Welcome to this issue of AdChecks where we analyze real ad campaigns we find online and discuss what they do well and what they could improve upon.
Today we are going to take a deeper look at a Facebook ad from Keen Home.
Keen is an interesting product that will regulate the airflow in your house. So if one room is too hot or one too cold, it will help balance everything out.
Let’s take a look at the ad:
First let’s take a look at what the ad does well:
- Hints at a benefit: More comfort. Everybody wants maximum comfort in their home. And when it comes to keeping a house at a comfortable climate, most are concerned about efficiency, energy costs.
- The image is great. It’s definitely a hard product to depict in a single photo considering from first glance it’s just a vent on the floor. But the photo is clean, bright and the overlayed text doesn’t look cluttered. For this type of product, or any product that is difficult to picture, an illustration is also another great option.
- Testing out Facebook’s CTA ‘Learn More’ button.
How can it be improved?
The ad isn’t about your brand
It says Keen Home in the top left, on the image, and again in the headline. For such a small amount of real estate, having your brand name 3x is a waste of valuable and limited space. Especially when it’s an up and coming brand. It’s essential to communicate why people should care. Customers click when copy speaks to needs and desires, not when they see a brand’s logo more than once.
In the headline it says “Smart Vent.” But we are left to wonder, whats smart about it? They need to communicate what make their vents so unique, ultimately giving people a reason to click.
The biggest issue is: The copy doesn’t convey the problem.
It doesn’t tell me what’s wrong with what I have now. Why do I need to change my vents… that sounds like a huge hassle.
Let’s look at some alternative copy:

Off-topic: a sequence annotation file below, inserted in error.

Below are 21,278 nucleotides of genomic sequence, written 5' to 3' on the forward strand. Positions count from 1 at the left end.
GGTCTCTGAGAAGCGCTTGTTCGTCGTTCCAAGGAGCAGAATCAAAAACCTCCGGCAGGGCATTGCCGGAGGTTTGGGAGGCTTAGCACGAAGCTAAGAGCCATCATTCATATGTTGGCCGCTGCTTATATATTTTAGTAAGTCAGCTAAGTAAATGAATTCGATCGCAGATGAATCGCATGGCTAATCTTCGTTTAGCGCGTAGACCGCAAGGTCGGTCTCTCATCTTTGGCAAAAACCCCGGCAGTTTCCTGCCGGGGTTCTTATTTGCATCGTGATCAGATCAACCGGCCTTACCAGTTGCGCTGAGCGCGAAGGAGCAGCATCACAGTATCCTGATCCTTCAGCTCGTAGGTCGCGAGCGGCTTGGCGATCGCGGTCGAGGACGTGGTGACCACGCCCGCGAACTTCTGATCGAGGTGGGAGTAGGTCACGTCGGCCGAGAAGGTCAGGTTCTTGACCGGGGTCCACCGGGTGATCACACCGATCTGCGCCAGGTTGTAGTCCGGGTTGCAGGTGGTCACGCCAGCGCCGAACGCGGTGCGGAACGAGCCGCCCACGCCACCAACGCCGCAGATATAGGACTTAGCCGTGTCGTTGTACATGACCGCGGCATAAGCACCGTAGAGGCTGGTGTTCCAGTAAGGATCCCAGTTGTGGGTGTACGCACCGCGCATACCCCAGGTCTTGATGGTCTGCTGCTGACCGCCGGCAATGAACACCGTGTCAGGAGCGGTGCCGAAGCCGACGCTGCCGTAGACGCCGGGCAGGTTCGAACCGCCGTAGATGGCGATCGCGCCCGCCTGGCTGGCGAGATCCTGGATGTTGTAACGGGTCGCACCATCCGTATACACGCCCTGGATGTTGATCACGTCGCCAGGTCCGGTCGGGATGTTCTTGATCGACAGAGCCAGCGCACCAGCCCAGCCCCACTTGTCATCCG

“Certain rooms too hot or cold? Keen’s smart vents balance your home’s temperature.”
– First part is establishing a problem that people can relate to. I remember growing up my mom would always complain about being freezing in one room but hot in another. I think a lot of people have this issue, which is why they made the product. But they don’t communicate that in the ad. The second part demonstrates that your product solves the problem.
“Are some rooms in your house freezing cold or too hot? You need Keen’s Smart Vents.”
– Again demonstrate problem. Establish your product as the solution.
“Feel like your living in different climates under one roof? You need Keen’s Smart Vents.”
– Similar to the first two but a little more playful. It’s ok to have more of a personality or use more conversational language on Facebook, if it fits with your brand.
“Smart Vents wirelessly talk to each other to regulate your home’s airflow”
– Instead of saying the events are ‘intelligent’ which is vague and meaningless, the can be described as wirelessly talking to each other.
They could also introduce more trust elements by displaying that they’ve been featured on Shark Tank, Mashable and Fast Company. They do a good job of showing these trust elements on their site but they’re nowhere to be found in the ad. This can be done with those logos in the image or in the copy.
This demonstrates that it’s not a random startup. They’ve been on TV and they’ve been featured on well-known sites. These type of endorsements instantly establish more trust and will absolutely encourage more people to click through to learn more.
So as a quick refresher here’s what we now know.
- Consumers are moved and intrigued by great copy, not by a brand’s logo
- Ad copy should always demonstrate a problem and offer your product as the solution.
- If you’ve got great press, use it to your advantage. ALWAYS